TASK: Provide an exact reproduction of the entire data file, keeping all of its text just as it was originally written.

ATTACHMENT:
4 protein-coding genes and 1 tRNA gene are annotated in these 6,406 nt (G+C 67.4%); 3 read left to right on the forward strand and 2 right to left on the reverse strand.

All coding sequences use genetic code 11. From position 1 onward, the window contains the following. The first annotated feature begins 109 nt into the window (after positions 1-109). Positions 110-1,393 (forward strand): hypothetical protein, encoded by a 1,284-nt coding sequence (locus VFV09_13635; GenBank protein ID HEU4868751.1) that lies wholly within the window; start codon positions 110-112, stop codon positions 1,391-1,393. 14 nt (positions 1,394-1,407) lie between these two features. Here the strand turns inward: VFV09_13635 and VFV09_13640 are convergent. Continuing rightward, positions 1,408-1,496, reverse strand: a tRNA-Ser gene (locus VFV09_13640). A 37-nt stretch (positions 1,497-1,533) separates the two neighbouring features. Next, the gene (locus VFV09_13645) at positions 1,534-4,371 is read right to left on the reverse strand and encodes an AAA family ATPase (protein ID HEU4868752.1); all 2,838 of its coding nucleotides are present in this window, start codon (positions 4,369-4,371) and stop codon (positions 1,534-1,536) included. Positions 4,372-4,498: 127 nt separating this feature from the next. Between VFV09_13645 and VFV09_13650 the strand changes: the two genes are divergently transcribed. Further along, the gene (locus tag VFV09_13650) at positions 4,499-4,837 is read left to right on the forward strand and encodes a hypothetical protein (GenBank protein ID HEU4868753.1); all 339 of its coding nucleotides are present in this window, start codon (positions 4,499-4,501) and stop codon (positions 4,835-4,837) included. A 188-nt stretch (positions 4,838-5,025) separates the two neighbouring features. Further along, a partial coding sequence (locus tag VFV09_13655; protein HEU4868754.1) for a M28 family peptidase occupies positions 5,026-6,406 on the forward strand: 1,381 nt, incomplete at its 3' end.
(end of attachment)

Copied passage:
4 protein-coding genes and 1 tRNA gene are annotated in these 6,406 nt (G+C 67.4%); 3 read left to right on the forward strand and 2 right to left on the reverse strand.

All coding sequences use genetic code 11. From position 1 onward, the window contains the following. The first annotated feature begins 109 nt into the window (after positions 1-109). Positions 110-1,393 (forward strand): hypothetical protein, encoded by a 1,284-nt coding sequence (locus VFV09_13635; GenBank protein ID HEU4868751.1) that lies wholly within the window; start codon positions 110-112, stop codon positions 1,391-1,393. 14 nt (positions 1,394-1,407) lie between these two features. Here the strand turns inward: VFV09_13635 and VFV09_13640 are convergent. Continuing rightward, positions 1,408-1,496, reverse strand: a tRNA-Ser gene (locus VFV09_13640). A 37-nt stretch (positions 1,497-1,533) separates the two neighbouring features. Next, the gene (locus VFV09_13645) at positions 1,534-4,371 is read right to left on the reverse strand and encodes an AAA family ATPase (protein ID HEU4868752.1); all 2,838 of its coding nucleotides are present in this window, start codon (positions 4,369-4,371) and stop codon (positions 1,534-1,536) included. Positions 4,372-4,498: 127 nt separating this feature from the next. Between VFV09_13645 and VFV09_13650 the strand changes: the two genes are divergently transcribed. Further along, the gene (locus tag VFV09_13650) at positions 4,499-4,837 is read left to right on the forward strand and encodes a hypothetical protein (GenBank protein ID HEU4868753.1); all 339 of its coding nucleotides are present in this window, start codon (positions 4,499-4,501) and stop codon (positions 4,835-4,837) included. A 188-nt stretch (positions 4,838-5,025) separates the two neighbouring features. Further along, a partial coding sequence (locus tag VFV09_13655; protein HEU4868754.1) for a M28 family peptidase occupies positions 5,026-6,406 on the forward strand: 1,381 nt, incomplete at its 3' end.